The Sri Lankan government appears to be using both state and private sector banks to raise funds on its behalf to fulfill funding needs, without directly accessing international capital markets.
According to a recent research report by JP Morgan, Sri Lanka’s National Savings Bank (NSB), a quasi sovereign is expected to raise issue a US $ 1 billion bond with several other private banks to follow suit, as the government is not inclined to issue a new dollar bond in 2013.
Mirror Business a few days back reported that National Development Bank (NDB), a designated development financier which also carries out operations of normal licensed commercial banks, is planning to raise US $ 250 million via a corporate bond issue shortly.
The Budget 2013 proposed a window for NDB and DFCC, the other designated development financier in the country, to raise long term foreign development finance up to US $ 250 million each, to provide long term funding for Small and Medium Enterprises (SMEs), plantations, construction industry and other manufacturing industries.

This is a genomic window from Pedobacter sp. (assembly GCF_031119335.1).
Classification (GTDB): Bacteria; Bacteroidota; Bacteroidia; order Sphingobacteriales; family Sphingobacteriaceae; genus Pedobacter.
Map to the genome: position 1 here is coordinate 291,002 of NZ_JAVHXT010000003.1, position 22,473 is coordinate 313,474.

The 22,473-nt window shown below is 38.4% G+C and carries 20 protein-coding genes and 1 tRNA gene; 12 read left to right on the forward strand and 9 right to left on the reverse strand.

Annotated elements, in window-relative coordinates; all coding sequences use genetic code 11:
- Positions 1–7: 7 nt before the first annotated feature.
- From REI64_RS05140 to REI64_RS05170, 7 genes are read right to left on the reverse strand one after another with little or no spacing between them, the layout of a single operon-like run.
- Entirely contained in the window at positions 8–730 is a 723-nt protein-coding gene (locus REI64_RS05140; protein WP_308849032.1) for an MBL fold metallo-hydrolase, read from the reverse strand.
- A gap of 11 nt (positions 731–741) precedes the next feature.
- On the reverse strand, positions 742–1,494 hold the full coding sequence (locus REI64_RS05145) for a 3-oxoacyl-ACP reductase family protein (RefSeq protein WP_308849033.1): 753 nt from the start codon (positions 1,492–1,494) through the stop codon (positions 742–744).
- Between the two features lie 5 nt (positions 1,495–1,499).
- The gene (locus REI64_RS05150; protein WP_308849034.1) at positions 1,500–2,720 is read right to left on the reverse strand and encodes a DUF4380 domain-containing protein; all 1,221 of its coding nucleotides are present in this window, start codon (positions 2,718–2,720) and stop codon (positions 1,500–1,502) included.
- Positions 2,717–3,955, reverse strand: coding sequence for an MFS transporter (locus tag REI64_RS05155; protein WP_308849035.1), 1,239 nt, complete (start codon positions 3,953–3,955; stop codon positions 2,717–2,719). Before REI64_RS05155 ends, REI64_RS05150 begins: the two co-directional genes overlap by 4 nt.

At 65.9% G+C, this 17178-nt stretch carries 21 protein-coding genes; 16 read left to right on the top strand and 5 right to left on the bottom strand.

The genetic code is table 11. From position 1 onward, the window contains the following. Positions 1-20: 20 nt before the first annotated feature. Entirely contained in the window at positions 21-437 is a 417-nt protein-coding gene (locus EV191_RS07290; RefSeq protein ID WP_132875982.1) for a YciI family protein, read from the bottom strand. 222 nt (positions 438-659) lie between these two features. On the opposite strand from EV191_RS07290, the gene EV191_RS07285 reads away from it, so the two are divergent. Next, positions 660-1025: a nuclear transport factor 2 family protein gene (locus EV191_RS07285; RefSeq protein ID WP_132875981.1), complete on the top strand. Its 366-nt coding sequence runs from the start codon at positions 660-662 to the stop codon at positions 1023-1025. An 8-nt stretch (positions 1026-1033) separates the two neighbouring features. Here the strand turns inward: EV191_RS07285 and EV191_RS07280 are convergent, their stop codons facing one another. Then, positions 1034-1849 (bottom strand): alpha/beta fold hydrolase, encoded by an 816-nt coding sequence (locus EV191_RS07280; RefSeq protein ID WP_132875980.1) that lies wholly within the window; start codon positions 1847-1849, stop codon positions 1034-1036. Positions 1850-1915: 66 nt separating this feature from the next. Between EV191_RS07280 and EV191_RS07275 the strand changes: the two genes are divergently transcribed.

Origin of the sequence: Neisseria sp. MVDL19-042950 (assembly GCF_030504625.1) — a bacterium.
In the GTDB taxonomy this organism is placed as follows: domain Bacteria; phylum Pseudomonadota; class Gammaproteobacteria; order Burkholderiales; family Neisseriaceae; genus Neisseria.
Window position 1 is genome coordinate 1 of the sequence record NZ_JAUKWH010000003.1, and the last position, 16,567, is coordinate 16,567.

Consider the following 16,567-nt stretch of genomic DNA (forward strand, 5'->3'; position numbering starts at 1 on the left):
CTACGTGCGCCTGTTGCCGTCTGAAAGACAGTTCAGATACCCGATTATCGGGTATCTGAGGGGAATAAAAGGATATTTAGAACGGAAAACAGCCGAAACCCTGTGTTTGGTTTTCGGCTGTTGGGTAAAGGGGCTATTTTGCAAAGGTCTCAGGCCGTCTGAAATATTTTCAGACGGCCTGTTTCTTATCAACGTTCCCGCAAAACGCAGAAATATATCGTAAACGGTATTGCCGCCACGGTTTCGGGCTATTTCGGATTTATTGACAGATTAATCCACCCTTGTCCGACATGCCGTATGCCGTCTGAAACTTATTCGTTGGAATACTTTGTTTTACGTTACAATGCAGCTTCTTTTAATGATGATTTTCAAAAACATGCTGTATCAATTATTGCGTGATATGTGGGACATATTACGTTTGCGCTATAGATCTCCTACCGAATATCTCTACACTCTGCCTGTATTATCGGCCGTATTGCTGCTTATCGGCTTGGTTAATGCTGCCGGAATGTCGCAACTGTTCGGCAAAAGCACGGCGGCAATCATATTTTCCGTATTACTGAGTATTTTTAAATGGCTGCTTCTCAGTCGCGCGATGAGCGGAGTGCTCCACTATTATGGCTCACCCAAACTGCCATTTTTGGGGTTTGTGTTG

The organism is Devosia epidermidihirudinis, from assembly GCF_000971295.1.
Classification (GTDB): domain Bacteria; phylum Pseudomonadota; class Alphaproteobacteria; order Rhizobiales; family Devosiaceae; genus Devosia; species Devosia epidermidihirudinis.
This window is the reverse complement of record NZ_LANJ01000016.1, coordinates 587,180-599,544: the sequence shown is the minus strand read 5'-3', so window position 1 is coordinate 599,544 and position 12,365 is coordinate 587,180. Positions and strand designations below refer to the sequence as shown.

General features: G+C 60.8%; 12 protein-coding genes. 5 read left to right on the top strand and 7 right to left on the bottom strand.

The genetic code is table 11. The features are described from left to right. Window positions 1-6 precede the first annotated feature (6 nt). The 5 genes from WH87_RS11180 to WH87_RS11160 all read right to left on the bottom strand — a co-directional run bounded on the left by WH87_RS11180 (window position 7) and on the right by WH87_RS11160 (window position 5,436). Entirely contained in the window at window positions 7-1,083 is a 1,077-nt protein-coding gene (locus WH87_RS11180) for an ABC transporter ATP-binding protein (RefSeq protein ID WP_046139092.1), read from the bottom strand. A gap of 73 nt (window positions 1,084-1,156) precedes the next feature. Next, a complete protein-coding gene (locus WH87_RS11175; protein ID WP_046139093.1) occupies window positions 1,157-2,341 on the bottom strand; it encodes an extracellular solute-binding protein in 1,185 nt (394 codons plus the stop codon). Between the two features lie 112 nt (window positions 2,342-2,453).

President Mahinda Rajapaksa as the country’s Finance Minister stated that the underwriting foreign exchange risk of such bond issues will be borne by the government.
JP Morgan forecasts that several of the bond issues are likely to hit the market over the next 1 to 2 months, before Sri Lanka faces the United Nations Human Rights Council in March.
According to analysts, it is unlikely that the private sector in the country will have the appetite for the large sums of funds raised from overseas sources, and predicts that majority of the money would likely to be channeled to the government mainly by way of swap arrangements.
However, some analysts are of the view that banks raising dollars through bond issues would mitigate the crowding out effect in the private sector to a certain extent if these funds were drawn by the government through investments in treasury bills and bonds with the forex risk being underwritten by the government until these funds were put in to intended use.
This is particularly important at a time when the total domestic financing of the Budget 2013 is estimated to rise 62 percent Year-on-Year to Rs.421 billion probably due to non-bank borrowings (consisting largely of Treasury bonds and bills) of Rs.289 billion (vs. an avg. of Rs.62bn over the past two years) indicating the government’s desire to rely more on domestic financing to bridge the deficit.
Responding to a question raised by Mirror Business,the IMF last week said the achievement of the projected budget deficit of 5.8 percent of GDP for 2013 would be extremely challenging amidst overly optimistic and the falling revenue targets currently at the lowest in the region at 11.5 percent of GDP.
Early part of this month, the government turned down an IMF-follow up program amounting to over US $ 1 billion as a result of IMF’s refusal to provide funds as budget support.